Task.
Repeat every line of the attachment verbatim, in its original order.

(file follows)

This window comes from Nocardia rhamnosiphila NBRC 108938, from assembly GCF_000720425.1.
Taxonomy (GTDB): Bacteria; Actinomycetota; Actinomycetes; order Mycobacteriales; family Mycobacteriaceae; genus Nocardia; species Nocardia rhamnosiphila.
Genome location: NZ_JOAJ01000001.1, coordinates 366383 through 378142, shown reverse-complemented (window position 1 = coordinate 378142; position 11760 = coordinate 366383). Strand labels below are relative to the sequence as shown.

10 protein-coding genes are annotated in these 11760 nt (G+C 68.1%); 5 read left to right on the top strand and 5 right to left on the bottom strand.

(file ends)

This window comes from Nocardia rhamnosiphila NBRC 108938, from assembly GCF_000720425.1.
Taxonomy (GTDB): Bacteria; Actinomycetota; Actinomycetes; order Mycobacteriales; family Mycobacteriaceae; genus Nocardia; species Nocardia rhamnosiphila.
Genome location: NZ_JOAJ01000001.1, coordinates 366383 through 378142, shown reverse-complemented (window position 1 = coordinate 378142; position 11760 = coordinate 366383). Strand labels below are relative to the sequence as shown.

10 protein-coding genes are annotated in these 11760 nt (G+C 68.1%); 5 read left to right on the top strand and 5 right to left on the bottom strand.